Naturally, playoff hockey is more intense than regular-season games. But this year, as fans started to trickle back into arenas for Round 1, the physicality has also ratcheted up tenfold. The battle of Florida featuring the Tampa Bay Lightning and Florida Panthers, two of the most skilled teams in the NHL, was flat-out nasty. Both teams tried to set the tone physically, despite the plethora of talented players each possessed. Would the Rangers be able to withstand a battle like that with this current roster? Probably not.

Last night’s Game 7 between the Vegas Golden Knights and Minnesota Wild featured 102 hits. Heck, if you think that is impressive, the aforementioned Islanders racked up 72 hits in Game 1 against Pittsburgh. For the Rangers to jump to that next level, they don’t need to become the Islanders; they just need to stand up to them. They are built on speed and skill, with grit being the one component that could send the Blueshirts back to the postseason for the first time since 2017.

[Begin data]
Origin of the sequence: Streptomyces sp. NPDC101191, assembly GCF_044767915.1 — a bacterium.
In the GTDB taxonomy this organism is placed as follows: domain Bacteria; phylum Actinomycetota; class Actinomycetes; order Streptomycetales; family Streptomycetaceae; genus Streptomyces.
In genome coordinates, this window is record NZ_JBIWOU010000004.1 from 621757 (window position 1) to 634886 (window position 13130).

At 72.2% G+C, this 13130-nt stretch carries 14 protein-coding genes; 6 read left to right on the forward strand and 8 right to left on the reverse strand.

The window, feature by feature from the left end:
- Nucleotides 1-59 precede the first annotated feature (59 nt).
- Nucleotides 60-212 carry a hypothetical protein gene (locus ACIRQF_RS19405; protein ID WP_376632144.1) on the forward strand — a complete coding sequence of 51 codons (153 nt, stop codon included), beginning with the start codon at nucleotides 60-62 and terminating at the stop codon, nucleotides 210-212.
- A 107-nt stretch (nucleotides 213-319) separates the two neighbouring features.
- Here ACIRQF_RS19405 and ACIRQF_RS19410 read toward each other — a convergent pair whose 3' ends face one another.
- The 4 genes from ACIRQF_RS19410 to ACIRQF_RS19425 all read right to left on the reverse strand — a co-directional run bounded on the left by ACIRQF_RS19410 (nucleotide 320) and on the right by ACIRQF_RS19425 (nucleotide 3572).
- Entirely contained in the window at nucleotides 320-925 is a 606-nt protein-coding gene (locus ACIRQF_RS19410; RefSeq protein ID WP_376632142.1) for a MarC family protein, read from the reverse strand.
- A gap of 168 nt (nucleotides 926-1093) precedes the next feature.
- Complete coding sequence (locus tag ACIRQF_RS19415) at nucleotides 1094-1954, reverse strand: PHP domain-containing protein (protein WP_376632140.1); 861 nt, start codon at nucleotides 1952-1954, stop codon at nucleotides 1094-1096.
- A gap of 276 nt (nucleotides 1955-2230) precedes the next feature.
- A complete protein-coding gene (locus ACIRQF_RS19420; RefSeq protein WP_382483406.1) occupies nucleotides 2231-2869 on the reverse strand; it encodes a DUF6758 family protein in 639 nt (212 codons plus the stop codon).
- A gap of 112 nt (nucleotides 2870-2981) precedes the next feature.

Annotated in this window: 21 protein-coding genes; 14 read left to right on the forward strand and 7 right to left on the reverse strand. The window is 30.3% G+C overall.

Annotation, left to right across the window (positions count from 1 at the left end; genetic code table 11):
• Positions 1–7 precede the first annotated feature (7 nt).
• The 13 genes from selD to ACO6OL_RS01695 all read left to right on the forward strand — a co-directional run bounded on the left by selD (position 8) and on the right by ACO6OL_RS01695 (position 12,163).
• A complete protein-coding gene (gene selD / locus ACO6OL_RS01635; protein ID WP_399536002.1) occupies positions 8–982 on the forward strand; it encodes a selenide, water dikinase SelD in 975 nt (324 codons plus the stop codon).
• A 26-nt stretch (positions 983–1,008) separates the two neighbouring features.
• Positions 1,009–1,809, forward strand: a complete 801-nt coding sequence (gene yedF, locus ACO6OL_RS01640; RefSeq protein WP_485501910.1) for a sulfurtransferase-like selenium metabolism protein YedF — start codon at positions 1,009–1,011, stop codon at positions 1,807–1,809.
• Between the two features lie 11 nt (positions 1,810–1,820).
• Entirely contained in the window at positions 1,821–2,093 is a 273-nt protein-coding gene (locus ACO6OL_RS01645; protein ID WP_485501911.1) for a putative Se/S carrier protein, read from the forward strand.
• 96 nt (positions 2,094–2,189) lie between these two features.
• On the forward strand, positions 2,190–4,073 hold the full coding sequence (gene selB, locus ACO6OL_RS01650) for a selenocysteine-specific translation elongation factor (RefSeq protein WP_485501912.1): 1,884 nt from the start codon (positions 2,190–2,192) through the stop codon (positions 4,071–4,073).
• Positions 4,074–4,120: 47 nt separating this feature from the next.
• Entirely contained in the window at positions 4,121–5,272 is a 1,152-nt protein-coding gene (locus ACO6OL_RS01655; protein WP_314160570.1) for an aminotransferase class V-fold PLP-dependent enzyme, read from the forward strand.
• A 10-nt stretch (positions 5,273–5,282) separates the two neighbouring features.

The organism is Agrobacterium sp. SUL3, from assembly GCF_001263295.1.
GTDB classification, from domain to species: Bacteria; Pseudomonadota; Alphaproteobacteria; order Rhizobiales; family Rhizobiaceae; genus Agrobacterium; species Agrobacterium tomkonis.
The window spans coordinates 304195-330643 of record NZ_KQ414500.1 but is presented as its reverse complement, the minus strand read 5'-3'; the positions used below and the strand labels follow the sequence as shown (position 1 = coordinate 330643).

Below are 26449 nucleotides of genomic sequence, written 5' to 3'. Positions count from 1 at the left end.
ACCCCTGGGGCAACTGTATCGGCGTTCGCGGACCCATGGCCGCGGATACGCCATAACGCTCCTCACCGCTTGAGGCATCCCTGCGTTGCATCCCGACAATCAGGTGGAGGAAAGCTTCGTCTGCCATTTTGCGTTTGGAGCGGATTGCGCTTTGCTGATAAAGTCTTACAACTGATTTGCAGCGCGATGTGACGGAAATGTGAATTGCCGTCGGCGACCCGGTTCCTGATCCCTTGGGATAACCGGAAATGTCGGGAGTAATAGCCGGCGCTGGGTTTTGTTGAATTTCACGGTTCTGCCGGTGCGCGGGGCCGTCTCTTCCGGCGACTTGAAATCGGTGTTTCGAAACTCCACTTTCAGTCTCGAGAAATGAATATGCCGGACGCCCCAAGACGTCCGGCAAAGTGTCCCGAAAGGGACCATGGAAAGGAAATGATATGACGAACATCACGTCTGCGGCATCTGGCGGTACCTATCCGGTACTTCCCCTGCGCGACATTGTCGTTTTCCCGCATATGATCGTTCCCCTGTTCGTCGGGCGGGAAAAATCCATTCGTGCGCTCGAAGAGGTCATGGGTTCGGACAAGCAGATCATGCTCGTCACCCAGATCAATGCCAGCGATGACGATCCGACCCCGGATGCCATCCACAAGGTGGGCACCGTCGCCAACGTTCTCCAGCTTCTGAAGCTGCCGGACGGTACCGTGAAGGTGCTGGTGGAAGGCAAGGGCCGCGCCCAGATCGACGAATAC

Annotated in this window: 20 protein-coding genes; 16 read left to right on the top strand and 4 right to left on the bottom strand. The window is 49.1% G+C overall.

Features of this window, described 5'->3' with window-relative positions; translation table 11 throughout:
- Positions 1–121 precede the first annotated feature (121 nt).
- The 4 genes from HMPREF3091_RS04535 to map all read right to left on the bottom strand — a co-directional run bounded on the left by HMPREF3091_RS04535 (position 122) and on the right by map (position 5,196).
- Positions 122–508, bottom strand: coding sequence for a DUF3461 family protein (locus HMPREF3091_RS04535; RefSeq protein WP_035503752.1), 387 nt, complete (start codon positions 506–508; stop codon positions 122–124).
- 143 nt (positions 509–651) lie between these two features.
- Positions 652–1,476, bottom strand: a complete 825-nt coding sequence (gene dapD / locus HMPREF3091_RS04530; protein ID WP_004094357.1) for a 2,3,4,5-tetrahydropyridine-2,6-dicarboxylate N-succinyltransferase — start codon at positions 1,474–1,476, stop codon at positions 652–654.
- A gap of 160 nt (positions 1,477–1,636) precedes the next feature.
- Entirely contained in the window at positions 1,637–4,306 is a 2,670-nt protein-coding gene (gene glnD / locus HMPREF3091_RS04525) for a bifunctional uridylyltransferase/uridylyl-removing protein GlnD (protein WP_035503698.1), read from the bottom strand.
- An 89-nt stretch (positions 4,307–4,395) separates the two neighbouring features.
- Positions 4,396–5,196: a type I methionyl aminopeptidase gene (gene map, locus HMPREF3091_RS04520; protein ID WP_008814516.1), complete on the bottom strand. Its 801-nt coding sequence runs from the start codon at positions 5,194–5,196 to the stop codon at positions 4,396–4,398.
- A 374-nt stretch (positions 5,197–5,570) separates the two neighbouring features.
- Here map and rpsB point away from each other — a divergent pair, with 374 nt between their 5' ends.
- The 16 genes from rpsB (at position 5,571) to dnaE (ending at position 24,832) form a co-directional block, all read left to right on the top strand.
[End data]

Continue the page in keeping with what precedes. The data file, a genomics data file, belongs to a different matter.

Potential Rangers Targets This Offseason

This offseason is of great interest to Rangers’ faithful. Rumors are swirling around that they are big-game hunting, primarily at the center position. The expansion draft also offers a new layer of excitement this summer, with Seattle waiting to nab someone from New York. But digging further into the offseason, we see some names that will likely float under the radar, yet could be the missing component to a strong Rangers team.

Blake Coleman, LW/RW – Current Cap Hit: $1.8 Million